Q31 Anne Marie Morris: How are you measuring that success? That all sounds wonderful, and certainly a step change from where you were, but are you measuring, month by month, some standard metrics showing how you are getting on, so that you are sure that what you set out as a lovely, polished plan will be delivered this time? 

Nathan Moores: There are three aspects to that. First, we are measuring the current BAU service provision across all the Departments, and we are starting to build that into a cluster picture. We have started what we call the golden KPIs, which are payroll accuracy, supplier prompt payments and net promoter scores. We have expanded that out to the 40 KPIs across Government. 

Q32 Anne Marie Morris: What sort of KPIs are they? Those you have mentioned do not seem to be quite what we need. 

Nathan Moores: They are in the current service provision. The second part of that is to track delivery of the projectstracking the change as we deliver. The third aspect, which we are working on with a function of clusters, is what the future environment would look like. What do we need to measure in the future to drive quality and performance?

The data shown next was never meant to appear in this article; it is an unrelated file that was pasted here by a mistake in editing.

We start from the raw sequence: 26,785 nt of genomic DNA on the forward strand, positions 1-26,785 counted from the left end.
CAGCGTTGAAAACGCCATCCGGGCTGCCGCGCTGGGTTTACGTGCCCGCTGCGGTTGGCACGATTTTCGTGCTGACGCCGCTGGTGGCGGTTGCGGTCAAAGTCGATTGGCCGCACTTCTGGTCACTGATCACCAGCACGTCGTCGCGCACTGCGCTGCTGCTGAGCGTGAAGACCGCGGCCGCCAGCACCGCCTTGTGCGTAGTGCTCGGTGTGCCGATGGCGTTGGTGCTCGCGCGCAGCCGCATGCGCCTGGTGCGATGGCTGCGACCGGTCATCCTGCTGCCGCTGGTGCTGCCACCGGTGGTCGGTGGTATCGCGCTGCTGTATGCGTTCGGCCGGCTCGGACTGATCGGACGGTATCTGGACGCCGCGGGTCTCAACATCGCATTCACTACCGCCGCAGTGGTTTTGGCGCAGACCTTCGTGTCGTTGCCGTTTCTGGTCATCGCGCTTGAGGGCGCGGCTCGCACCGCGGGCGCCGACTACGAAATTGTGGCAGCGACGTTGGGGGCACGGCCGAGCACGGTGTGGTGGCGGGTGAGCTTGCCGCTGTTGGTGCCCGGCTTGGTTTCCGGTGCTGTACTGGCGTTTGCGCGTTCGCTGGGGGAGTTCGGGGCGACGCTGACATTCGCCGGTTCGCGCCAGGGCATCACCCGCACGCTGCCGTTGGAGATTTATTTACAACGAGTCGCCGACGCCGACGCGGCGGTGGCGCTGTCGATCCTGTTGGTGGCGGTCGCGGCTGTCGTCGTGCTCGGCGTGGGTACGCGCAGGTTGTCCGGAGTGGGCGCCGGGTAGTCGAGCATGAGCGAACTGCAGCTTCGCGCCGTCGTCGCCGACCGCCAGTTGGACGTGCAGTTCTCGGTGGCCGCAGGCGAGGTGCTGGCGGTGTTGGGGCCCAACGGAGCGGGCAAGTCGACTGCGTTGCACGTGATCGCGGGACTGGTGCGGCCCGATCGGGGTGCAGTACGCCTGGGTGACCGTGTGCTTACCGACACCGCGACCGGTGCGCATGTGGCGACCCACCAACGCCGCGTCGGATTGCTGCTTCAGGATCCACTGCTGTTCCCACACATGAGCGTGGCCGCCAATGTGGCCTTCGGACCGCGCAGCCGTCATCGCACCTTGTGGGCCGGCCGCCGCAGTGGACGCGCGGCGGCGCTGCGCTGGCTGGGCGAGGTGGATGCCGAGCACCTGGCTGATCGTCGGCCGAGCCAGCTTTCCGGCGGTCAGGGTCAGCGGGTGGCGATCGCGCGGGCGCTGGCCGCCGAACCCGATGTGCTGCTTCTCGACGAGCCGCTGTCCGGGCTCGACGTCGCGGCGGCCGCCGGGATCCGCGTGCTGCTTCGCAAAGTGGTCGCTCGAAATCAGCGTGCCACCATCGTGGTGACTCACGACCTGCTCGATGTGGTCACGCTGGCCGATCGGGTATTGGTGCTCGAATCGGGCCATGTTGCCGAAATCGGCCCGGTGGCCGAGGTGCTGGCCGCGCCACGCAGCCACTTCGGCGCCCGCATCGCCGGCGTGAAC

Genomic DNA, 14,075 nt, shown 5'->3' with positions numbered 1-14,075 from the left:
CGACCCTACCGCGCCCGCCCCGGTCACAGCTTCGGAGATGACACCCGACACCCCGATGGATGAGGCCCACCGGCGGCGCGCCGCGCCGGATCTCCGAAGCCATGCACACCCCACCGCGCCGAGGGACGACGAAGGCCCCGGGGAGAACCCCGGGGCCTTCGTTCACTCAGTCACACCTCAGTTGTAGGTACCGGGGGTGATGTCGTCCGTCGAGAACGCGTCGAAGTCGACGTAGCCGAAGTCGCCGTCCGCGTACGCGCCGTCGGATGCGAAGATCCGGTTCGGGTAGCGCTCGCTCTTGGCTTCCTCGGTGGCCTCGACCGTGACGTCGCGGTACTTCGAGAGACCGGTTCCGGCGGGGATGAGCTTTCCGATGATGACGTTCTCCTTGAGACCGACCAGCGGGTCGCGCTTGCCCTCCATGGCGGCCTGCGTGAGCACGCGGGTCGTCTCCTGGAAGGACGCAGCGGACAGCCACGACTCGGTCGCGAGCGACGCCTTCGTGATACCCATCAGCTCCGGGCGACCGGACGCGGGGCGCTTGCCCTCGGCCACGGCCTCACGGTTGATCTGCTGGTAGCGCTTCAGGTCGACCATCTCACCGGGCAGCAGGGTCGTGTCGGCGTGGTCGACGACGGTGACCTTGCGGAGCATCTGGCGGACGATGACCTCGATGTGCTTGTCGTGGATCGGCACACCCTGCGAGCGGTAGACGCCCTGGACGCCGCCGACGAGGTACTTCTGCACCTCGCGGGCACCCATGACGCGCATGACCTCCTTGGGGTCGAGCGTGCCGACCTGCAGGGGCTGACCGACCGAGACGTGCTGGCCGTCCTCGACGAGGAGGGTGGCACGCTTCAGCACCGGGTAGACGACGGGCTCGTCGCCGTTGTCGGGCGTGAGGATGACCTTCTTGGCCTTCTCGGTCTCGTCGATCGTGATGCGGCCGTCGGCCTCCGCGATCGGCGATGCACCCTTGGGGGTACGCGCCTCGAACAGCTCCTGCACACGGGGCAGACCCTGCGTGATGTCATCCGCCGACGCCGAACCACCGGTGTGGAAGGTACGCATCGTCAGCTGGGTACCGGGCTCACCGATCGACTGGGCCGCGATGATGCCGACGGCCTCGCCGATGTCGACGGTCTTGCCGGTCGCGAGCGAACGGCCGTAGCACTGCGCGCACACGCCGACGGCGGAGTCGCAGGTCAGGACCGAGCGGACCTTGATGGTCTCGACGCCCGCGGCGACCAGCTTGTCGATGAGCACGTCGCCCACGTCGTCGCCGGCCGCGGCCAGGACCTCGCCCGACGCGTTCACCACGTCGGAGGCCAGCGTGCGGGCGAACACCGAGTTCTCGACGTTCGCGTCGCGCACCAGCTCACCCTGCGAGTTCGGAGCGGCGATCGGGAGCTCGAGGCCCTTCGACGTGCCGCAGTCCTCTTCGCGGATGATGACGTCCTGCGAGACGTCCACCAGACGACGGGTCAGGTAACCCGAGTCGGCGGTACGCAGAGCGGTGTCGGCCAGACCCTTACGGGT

Q33 Peter Grant: Mr Chisholm, in your opening remarks you said that this process has required a degree of bargaining and compromise. Those are words that I might have expectedin fact, I would have liked to hearcoming out of discussions between trade unions and Government when they are trying to avoid a strike. It is surprising to hear that language referring to the behaviour of what should be Departments of the same Government. Can you explain why it is necessary for different Departments to bargain and compromise, when you are all supposed to be on the same side? 

Alex Chisholm: Everyone is on the same side. We all work in the public sectorno question about it. 

Peter used the phrase “sovereignty”. What we are trying to recognise is that individual Departments have big responsibilities to their existing workforces. They have to work within their existing financial resources. They will definitely have some pre-existing systems and contracts. When they are being asked to accommodate themselves to the needs of other Departments, they could simply say, “I am happy with that if you align with my existing plan and systems.” But that probably does not work for a cluster in which there are a number of different Departments all with their own interests.